Intellectually, he had tried to make sense of how God could allow the "prosperity of the wicked." How are we to understand Godís goodness when violent, evil people enslave human beings and trade in human flesh? How do we explain the ways of God against an event like the Holocaust? How can we continue believing God is good to the pure in heart when they are the very people being stabbed in the back? Meanwhile, the wicked seem to go right on prospering. It isnít difficult to envision the martyrs of the Book of Revelation crying out with a loud voice from beneath heavenís altar: "How long, Sovereign Lord, holy and true, until you judge the inhabitants of the earth and avenge our blood?" (Rev. 6:10).

First, envy is a negative emotion in anyone experience. It is jealousy over anotherís good fortune or resentment that I donít have another has. It is an evil resentment that can easily lead not only to bad feelings but to hateful words and wicked deeds toward another. Second, even when it is essentially correct, our view of justice is typically such a short-sighted view. Yes, we are legitimately scandalized by some of the things we see in this world. But we sometimes forget there is more to life than we can see with these eyes. That all the scales cannot be balanced in this life is surely part of the reason for an afterlife.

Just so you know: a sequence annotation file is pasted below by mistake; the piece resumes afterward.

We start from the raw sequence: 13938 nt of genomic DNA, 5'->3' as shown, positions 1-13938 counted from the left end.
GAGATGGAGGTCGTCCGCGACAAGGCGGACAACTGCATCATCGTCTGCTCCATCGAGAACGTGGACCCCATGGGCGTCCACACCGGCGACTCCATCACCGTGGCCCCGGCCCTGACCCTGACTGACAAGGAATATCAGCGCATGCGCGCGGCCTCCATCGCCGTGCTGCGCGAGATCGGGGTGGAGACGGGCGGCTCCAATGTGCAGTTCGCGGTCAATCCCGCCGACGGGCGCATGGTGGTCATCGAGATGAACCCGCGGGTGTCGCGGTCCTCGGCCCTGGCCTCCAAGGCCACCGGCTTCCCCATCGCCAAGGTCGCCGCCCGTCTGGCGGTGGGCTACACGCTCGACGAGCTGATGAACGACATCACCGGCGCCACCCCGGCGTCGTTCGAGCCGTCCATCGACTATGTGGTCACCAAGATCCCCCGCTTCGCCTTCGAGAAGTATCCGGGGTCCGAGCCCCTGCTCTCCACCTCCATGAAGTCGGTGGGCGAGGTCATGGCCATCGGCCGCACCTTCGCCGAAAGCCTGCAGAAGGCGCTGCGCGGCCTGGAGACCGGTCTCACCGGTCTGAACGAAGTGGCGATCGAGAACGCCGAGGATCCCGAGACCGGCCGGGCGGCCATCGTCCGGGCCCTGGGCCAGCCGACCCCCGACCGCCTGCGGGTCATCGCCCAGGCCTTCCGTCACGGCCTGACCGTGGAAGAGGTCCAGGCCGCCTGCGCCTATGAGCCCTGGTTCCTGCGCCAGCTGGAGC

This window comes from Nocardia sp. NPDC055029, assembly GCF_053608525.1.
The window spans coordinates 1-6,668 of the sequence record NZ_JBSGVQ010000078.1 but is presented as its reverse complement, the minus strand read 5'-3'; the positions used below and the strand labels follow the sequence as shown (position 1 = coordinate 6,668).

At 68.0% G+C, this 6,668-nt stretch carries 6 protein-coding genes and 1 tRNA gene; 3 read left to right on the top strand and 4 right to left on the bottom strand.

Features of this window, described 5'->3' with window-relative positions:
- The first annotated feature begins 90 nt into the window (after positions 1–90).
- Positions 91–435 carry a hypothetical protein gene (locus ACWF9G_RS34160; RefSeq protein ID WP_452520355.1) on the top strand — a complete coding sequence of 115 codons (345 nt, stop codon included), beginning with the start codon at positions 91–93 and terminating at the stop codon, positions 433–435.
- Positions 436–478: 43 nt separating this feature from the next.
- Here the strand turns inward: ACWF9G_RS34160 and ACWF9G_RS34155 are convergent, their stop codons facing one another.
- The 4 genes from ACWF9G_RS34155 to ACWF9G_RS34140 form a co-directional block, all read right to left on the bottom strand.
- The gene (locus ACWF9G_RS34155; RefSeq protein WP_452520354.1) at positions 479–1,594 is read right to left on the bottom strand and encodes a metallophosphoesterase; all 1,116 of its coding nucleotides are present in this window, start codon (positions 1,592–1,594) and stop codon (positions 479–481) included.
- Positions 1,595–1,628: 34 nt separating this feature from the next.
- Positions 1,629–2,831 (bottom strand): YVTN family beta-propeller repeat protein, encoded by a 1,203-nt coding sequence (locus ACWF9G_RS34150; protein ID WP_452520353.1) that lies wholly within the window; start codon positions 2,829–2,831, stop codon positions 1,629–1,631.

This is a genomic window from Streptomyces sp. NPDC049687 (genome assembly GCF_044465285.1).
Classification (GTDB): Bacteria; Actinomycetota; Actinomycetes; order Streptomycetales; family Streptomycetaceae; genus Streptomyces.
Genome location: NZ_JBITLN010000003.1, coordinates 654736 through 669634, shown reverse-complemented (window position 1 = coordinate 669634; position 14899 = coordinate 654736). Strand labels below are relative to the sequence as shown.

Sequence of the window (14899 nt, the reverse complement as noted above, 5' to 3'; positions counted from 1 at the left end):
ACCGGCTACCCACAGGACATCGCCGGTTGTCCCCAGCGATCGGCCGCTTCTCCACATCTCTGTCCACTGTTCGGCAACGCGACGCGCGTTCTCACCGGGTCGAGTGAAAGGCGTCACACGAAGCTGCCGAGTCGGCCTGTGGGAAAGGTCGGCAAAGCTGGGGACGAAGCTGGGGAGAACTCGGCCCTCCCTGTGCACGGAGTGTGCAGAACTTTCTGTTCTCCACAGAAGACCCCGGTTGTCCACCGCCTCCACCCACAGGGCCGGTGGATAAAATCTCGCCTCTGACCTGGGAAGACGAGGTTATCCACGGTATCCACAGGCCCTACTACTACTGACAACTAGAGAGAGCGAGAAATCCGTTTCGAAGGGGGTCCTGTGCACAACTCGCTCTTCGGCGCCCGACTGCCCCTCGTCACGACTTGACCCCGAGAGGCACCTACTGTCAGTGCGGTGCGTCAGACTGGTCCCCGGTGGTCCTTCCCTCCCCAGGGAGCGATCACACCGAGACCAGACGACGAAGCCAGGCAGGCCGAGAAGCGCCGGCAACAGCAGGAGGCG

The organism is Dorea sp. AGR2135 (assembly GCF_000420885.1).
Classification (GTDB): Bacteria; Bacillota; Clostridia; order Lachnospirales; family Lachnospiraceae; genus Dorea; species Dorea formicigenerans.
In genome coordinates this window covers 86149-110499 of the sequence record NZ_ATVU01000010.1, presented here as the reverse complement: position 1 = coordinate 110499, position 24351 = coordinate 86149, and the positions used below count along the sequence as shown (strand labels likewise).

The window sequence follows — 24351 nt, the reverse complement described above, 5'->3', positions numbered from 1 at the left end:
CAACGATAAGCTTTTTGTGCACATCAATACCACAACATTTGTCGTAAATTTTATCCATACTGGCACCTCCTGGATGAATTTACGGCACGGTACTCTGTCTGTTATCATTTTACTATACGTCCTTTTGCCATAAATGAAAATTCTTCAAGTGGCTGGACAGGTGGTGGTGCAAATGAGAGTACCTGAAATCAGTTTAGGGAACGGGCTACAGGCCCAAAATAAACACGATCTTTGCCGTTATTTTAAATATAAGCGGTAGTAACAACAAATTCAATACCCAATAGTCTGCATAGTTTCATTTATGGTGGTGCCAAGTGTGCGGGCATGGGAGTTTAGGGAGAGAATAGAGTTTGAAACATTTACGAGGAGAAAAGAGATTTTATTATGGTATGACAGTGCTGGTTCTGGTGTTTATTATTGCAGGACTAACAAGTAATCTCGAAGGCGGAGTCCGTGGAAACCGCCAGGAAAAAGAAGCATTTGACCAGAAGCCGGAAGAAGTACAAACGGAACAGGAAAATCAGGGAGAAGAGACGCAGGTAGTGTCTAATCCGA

A Complication

Asaph has a well-developed sense of retribution. Wicked people deserve punishment ó murderers, rapists, thieves, drug-traffickers. Decent people deserve to get something back from their piety ó peace. But life as he had experienced it had not worked according to those principles. Things had been stood on their head.

[The wicked] have no struggles;
their bodies are healthy and strong.
They are free from the burdens common to man;
they are not plagued by human ills.
Therefore pride is their necklace;
they clothe themselves with violence.
From their callous hearts comes iniquity;
the evil conceits of their minds know no limits.
They scoff, and speak with malice;
in their arrogance they threaten oppression.
Their mouths lay claim to heaven,
and their tongues take possession of the earth.
Therefore their people turn to them
and drink up waters in abundance.
They say, "How can God know?
Does the Most High have knowledge?"
This is what the wicked are likeó
always carefree, they increase in wealth.
Surely in vain have I kept my heart pure;
in vain have I washed my hands in innocence.
All day long I have been plagued;
I have been punished every morning (vs. 4-14).

Have you ever seen anyone who was trapped by his or her poor theology? I have! And itís a mess! For one thing, you canít do much to sort out the stinking socks of bad theology in the emergency room, funeral home, or drunk tank. People are in crisis and have already made some judgments on the basis of their false assumptions about God (e.g., everything that happens is Godís choice and will) or the nature of the world (e.g., suffering is a sign that God one is being punished by God).